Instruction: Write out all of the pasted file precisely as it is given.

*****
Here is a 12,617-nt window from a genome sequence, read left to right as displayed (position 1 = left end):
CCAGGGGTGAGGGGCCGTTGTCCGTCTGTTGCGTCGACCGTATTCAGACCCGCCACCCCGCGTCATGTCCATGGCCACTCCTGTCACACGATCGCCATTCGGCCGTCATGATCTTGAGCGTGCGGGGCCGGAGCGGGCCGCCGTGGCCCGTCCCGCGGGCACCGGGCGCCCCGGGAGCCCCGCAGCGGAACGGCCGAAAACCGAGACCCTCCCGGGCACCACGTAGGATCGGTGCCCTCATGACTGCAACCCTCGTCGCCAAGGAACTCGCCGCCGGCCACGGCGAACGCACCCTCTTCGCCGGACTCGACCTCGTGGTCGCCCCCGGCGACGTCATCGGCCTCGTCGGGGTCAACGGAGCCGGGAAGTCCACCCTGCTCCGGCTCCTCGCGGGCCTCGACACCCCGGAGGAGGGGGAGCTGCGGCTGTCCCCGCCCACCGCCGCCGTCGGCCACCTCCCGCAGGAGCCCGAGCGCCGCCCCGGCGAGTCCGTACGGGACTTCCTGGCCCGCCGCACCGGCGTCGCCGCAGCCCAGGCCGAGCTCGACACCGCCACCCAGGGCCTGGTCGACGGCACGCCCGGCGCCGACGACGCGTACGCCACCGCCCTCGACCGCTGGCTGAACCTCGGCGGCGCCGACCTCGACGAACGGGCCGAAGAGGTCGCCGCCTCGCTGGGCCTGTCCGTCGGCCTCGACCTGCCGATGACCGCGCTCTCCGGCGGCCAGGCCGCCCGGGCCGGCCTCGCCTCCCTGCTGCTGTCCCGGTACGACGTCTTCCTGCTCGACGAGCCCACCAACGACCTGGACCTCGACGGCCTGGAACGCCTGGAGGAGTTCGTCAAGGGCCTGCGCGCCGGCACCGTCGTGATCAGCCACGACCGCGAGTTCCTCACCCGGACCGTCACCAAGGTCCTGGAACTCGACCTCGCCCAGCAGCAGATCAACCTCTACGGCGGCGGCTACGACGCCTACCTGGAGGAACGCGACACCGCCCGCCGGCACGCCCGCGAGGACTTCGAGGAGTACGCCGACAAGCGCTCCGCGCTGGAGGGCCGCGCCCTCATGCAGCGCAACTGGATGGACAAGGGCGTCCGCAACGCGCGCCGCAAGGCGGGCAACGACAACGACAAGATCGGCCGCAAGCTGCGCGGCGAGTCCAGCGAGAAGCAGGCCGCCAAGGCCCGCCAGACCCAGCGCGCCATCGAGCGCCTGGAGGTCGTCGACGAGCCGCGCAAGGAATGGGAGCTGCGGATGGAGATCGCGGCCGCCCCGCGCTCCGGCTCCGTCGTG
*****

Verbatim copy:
Here is a 12,617-nt window from a genome sequence, read left to right as displayed (position 1 = left end):
CCAGGGGTGAGGGGCCGTTGTCCGTCTGTTGCGTCGACCGTATTCAGACCCGCCACCCCGCGTCATGTCCATGGCCACTCCTGTCACACGATCGCCATTCGGCCGTCATGATCTTGAGCGTGCGGGGCCGGAGCGGGCCGCCGTGGCCCGTCCCGCGGGCACCGGGCGCCCCGGGAGCCCCGCAGCGGAACGGCCGAAAACCGAGACCCTCCCGGGCACCACGTAGGATCGGTGCCCTCATGACTGCAACCCTCGTCGCCAAGGAACTCGCCGCCGGCCACGGCGAACGCACCCTCTTCGCCGGACTCGACCTCGTGGTCGCCCCCGGCGACGTCATCGGCCTCGTCGGGGTCAACGGAGCCGGGAAGTCCACCCTGCTCCGGCTCCTCGCGGGCCTCGACACCCCGGAGGAGGGGGAGCTGCGGCTGTCCCCGCCCACCGCCGCCGTCGGCCACCTCCCGCAGGAGCCCGAGCGCCGCCCCGGCGAGTCCGTACGGGACTTCCTGGCCCGCCGCACCGGCGTCGCCGCAGCCCAGGCCGAGCTCGACACCGCCACCCAGGGCCTGGTCGACGGCACGCCCGGCGCCGACGACGCGTACGCCACCGCCCTCGACCGCTGGCTGAACCTCGGCGGCGCCGACCTCGACGAACGGGCCGAAGAGGTCGCCGCCTCGCTGGGCCTGTCCGTCGGCCTCGACCTGCCGATGACCGCGCTCTCCGGCGGCCAGGCCGCCCGGGCCGGCCTCGCCTCCCTGCTGCTGTCCCGGTACGACGTCTTCCTGCTCGACGAGCCCACCAACGACCTGGACCTCGACGGCCTGGAACGCCTGGAGGAGTTCGTCAAGGGCCTGCGCGCCGGCACCGTCGTGATCAGCCACGACCGCGAGTTCCTCACCCGGACCGTCACCAAGGTCCTGGAACTCGACCTCGCCCAGCAGCAGATCAACCTCTACGGCGGCGGCTACGACGCCTACCTGGAGGAACGCGACACCGCCCGCCGGCACGCCCGCGAGGACTTCGAGGAGTACGCCGACAAGCGCTCCGCGCTGGAGGGCCGCGCCCTCATGCAGCGCAACTGGATGGACAAGGGCGTCCGCAACGCGCGCCGCAAGGCGGGCAACGACAACGACAAGATCGGCCGCAAGCTGCGCGGCGAGTCCAGCGAGAAGCAGGCCGCCAAGGCCCGCCAGACCCAGCGCGCCATCGAGCGCCTGGAGGTCGTCGACGAGCCGCGCAAGGAATGGGAGCTGCGGATGGAGATCGCGGCCGCCCCGCGCTCCGGCTCCGTCGTG